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Funeral Homes Change Their Practices In Response To Coronavirus

The novel coronavirus, which has hit the U.S. like a storm that no one saw coming, has taken a toll on schools, restaurants, bars, the airline industry, retail and other businesses.

Now, it's affecting the funeral home industry.

Washington state officials this week banned funerals and memorial services until the end of the month, with that moratorium likely to be extended indefinitely. Burials are now "delivery only," meaning that only mortuary workers are allowed at the grave site.

"It will affect a lot of people," says mortician Russ Weeks, who owns, along with his brother, eight funeral homes, four cemeteries and three crematories in the Seattle area.

Washington state has been the hardest hit in the U.S. so far: nearly 1,400 COVID-19 cases and 74 deaths. New York is second with 39 deaths, followed by California with 19, according to the Centers for Disease Control and Prevention. The pandemic has resulted in unprecedented challenges for funeral homes.

John Wenig, a spokesman for the National Funeral Directors Association and owner of several funeral homes in Sheboygan Falls, Wis., says while those who deal with the dead have been trained to take universal precautions, COVID-19 is unique.

"The coronavirus is more mental than it is actual in terms of how we care for that body," he says. "We're simply more aware. It's a sobering thing for everyone."

In Wisconsin and many other states, officials have mandated how many people can gather in one space at a time. Last week it was 50; now it's 10, showing the unpredictability of the pandemic. That has forced Wenig and others to hold viewings and funeral services in shifts, ask mourners to stand six feet apart and implore priests and other clergy to be brief. Services that once spanned an hour or two are now over in mere minutes, Wenig says.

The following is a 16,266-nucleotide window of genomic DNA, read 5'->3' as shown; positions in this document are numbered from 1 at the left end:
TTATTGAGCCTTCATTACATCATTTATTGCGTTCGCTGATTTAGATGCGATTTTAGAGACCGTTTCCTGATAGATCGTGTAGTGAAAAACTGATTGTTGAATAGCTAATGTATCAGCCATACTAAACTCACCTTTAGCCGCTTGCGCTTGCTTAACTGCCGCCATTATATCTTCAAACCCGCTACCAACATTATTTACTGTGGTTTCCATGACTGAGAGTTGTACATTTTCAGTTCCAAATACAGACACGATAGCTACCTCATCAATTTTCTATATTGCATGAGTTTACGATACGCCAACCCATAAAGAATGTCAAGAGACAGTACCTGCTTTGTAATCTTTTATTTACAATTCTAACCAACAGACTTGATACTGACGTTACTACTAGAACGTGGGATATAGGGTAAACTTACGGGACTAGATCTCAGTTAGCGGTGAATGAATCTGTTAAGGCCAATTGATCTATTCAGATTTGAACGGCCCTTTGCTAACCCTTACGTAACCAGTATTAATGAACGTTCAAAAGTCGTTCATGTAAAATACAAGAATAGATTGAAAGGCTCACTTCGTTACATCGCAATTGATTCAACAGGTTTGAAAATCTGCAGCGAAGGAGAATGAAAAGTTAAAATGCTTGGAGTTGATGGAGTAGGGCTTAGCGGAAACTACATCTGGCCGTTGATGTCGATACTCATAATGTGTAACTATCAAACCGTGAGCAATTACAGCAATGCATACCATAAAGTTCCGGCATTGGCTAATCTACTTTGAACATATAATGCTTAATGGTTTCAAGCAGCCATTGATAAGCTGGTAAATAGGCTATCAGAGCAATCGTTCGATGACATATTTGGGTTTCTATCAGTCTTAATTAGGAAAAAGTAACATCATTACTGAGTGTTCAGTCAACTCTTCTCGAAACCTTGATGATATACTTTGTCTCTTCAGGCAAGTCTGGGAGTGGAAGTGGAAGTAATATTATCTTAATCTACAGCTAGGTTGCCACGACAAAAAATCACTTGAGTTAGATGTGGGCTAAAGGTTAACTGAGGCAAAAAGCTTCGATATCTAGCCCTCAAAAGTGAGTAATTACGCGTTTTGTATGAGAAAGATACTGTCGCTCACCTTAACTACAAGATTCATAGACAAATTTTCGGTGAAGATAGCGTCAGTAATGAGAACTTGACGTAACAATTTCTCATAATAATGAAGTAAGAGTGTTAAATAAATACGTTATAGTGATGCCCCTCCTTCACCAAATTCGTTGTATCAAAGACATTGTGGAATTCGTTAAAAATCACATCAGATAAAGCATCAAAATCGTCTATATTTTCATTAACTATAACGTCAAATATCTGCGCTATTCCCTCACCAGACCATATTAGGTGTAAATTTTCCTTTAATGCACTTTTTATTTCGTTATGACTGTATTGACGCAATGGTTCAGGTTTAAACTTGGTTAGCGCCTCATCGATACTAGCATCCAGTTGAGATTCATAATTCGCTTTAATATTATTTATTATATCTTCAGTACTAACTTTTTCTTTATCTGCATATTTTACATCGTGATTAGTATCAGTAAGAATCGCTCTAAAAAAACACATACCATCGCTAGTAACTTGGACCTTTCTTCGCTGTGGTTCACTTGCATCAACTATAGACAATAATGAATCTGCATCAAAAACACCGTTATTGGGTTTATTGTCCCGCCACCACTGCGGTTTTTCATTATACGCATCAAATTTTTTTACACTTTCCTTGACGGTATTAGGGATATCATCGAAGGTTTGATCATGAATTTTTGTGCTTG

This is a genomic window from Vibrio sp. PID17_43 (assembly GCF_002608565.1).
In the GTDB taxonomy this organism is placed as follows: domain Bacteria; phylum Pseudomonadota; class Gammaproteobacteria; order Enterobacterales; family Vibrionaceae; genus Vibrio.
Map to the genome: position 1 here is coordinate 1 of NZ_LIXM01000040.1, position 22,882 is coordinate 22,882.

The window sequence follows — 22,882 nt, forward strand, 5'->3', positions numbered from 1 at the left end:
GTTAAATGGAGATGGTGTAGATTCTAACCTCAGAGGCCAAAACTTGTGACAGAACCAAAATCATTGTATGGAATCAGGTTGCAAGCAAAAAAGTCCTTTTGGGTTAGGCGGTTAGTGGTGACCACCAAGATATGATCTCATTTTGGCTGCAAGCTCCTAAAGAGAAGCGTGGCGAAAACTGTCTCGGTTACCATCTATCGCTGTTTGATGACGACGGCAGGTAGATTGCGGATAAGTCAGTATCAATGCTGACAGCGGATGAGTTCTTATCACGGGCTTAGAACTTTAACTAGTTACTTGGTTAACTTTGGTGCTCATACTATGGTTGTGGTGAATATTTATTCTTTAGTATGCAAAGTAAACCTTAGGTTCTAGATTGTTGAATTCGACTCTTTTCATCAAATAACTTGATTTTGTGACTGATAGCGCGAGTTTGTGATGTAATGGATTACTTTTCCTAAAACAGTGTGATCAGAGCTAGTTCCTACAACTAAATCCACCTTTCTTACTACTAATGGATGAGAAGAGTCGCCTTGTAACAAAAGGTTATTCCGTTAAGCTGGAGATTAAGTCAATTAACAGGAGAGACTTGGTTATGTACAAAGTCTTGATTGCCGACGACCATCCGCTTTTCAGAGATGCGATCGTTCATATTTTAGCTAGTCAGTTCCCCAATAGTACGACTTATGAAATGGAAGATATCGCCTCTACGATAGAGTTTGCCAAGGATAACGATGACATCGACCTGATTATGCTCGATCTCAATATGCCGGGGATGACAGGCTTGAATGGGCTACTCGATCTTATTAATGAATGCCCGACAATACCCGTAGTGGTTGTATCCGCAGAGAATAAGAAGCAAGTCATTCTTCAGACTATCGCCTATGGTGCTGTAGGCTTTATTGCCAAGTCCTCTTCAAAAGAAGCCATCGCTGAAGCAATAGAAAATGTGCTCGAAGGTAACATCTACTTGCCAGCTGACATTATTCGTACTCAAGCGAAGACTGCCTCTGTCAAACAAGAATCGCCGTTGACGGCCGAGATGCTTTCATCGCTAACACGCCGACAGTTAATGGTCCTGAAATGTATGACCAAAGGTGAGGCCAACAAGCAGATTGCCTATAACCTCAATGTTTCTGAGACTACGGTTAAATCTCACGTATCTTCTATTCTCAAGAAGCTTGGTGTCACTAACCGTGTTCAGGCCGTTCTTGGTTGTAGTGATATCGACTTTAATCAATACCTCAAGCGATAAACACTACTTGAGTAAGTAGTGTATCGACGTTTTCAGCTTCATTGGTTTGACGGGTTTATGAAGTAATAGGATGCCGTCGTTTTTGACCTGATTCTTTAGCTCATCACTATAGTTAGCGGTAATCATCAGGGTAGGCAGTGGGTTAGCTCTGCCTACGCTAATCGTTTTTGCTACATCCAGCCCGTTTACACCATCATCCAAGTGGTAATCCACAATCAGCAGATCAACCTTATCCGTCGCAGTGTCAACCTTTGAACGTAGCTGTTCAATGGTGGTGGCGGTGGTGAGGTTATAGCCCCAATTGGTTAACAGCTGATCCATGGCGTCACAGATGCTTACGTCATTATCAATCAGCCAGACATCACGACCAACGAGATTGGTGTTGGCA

"We're encouraging brevity," he says. "It's not ideal, but it's the best we can offer to secure the safety and health of our community."

But for some communities that treat funerals as celebrations with singing, eulogizing and fellowshipping, a few minutes to say goodbye is less than ideal.

"We understand that grief needs closure," Wenig says. "Being deprived of that opportunity is a huge emotional blow."

The virus is also prompting funeral homes to rethink how they handle bodies. In Seattle, Weeks says his staff now "double bags" every body they pick up and puts surgical masks on the deceased to capture any air that might be expelled from the lungs. They also use face shields.

"It cuts down on the threat of infection," he says.

James Schwartz, general manager of the Cremation Society of Maryland and the MacNabb Funeral Home just outside of Baltimore, predicts a rise in cremations if the virus continues to spread and people are forced into isolation.

"I think we will see more people being cremated because they can't have the viewings, and the services and people want to mourn and continue forward with their lives," Schwartz says.

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